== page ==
The fate of the reconstruction of Dharahara, the iconic nine-storey tower that collapsed during the 2015 earthquake, entered deeper into limbo after Chinese Embassy officials in Kathmandu told Nepali authorities they won’t help verify documents submitted by Chinese companies bidding to rebuild the monument.
The controversy began last month after the Kathmandu-based Kalika Construction, Rasuwa Construction Company, and their Chinese joint venture partner CICO filed a complaint at the Office of the Prime Minister (PMO), claiming that other contractors that bid for the project had filed fake documents. At least six companies from Nepal had responded to the expression of interest for the tower’s rebuilding called by the National Reconstruction Authority (NRA) in May. All Nepali companies had roped in a Chinese firm as their joint venture partner in the bid. The complaint was filed on the very day the NRA was supposed to award the construction contract to one of the five companies that had passed technical evaluation. But before the NRA could initiate the process, it received a directive from the PMO asking to investigate the contractors’ claim, putting on hold the Rs4 billion reconstruction budget for Dharahara.
“The Chinese Embassy in Kathmandu has told us they won’t be able to verify the documents because there is no evidence to the allegation made by Kalika and its joint venture partner,” a senior NRA official told the Post. The official, who spoke on condition of anonymity because he was not allowed to disclose details of the bid, said officials at the Chinese embassy raised questions about the nature of the allegations during a meeting with NRA authorities last week, and told government officials there was no need to stall the reconstruction bid “just because one of contractors in the race feels the other company has submitted fake documents”.
The NRA official said one Chinese diplomat told Nepali authorities they could petition the issue at a court in China if they had sufficient evidence to prove that there were irregularities in the bid. Despite the embassy’s refusal to help, Nepali officials earlier this week sent additional documents to the embassy for verification.
The Chinese embassy did not respond to a request for comment until the time the Post went to press.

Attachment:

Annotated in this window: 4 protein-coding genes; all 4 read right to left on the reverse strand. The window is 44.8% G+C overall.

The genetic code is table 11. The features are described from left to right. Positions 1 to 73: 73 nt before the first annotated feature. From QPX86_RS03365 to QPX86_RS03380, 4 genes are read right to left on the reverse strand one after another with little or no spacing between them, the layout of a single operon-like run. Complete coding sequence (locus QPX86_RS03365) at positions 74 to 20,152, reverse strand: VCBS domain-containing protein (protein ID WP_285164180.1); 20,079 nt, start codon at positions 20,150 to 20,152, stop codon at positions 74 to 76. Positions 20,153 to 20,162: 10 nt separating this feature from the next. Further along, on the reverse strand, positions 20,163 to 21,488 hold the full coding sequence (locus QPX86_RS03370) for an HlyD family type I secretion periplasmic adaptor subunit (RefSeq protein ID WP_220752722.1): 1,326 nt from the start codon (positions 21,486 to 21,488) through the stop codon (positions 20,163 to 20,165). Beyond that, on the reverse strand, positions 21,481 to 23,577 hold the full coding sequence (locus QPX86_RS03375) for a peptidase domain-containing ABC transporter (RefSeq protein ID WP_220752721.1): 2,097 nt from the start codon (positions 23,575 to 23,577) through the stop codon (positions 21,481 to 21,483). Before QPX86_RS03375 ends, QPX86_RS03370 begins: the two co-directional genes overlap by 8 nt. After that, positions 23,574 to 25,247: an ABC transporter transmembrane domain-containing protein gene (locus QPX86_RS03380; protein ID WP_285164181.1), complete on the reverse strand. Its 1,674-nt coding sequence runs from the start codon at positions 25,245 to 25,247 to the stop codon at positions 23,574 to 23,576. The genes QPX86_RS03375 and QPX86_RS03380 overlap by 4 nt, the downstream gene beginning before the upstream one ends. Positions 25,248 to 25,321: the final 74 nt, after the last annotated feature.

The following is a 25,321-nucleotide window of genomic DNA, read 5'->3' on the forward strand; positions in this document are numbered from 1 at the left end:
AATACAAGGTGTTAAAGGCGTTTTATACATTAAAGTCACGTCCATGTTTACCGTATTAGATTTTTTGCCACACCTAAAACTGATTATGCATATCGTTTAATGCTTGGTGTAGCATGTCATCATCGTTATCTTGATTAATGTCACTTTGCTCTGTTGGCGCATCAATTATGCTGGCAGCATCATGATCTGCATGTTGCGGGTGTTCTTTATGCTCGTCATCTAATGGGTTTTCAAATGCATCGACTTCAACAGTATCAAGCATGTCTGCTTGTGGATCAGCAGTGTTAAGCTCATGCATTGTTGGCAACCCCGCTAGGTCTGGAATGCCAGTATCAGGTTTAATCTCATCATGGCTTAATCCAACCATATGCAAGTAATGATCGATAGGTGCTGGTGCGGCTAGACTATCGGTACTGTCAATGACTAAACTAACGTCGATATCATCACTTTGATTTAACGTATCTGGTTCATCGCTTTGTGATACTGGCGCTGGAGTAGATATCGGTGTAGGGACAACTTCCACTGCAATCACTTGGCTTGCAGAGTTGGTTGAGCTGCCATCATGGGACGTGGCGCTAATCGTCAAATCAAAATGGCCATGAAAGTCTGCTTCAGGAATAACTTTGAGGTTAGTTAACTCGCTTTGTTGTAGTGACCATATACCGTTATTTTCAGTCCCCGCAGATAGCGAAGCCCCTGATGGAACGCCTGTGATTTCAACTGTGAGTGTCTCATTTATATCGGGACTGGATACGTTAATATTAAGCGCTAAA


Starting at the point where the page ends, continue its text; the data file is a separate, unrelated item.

Tensions over the bid have heightened due to intervention from the prime minister’s office, according to the senior NRA official, who said disrupting the process that had been moving ahead transparently may have been motivated by plans to start a fresh bid for what’s been considered a prestigious—and lucrative—project.
Prime Minister KP Sharma Oli had put forward his commitment to expediting the reconstruction process after taking over the office in February. He had also rallied for the Dharahara reconstruction project during his first term as prime minister three years ago.
While NRA authorities say their hands have been tied by the directive, PMO officials deny they have put any restrictions.
“We have just asked the NRA to acknowledge the issue of the allegations by the contractors and their joint venture partner, and then move ahead,” said Lal Shankar Ghimire, secretary at the PMO, refusing to further discuss the matter. He added that it was the PMO’s duty to inform the reconstruction authority about the objection of the contenders in the bid.
However, the senior NRA official who spoke to the Post said the issue of irregularities was overplayed by the PMO because all five companies qualified for the bid after they passed technical evaluation. Moreover, the reconstruction office insisted that it had informed all companies to present documents validated by a notary and told applicants to take full ownership of the documents they submit.
“Had the intention been clean, the PMO would have asked us to pick a contractor and then look into the document of the company that has been selected,” the NRA official said. “The contract can be terminated if the contractor is found to have submitted bogus documents.”
According to the NRA official, the demand for probe was put forward by Kalika Construction and its joint venture partners after learning that the other company in the race proposed lower cost for completing the project. Senior figures at Raman Construction Pvt Ltd, one of the contenders that partnered with the Chinese company GIETC, claimed that Kalika Construction had tried to use foul tactics to win the contract.
“Kalika Construction had initially tried to disqualify us from the process,” said Raman Mahato, executive director of Raman Construction Pvt Ltd, in a public statement last month. “Following its inability to harm us, the company forged alliance with other companies to ensure that it acquired the bid.” The statement also says other firms in the race have quoted much higher amount than what was quoted by its contractors. Despite repeated requests, representatives at Kalika Construction, including senior figures at the company, declined to comment.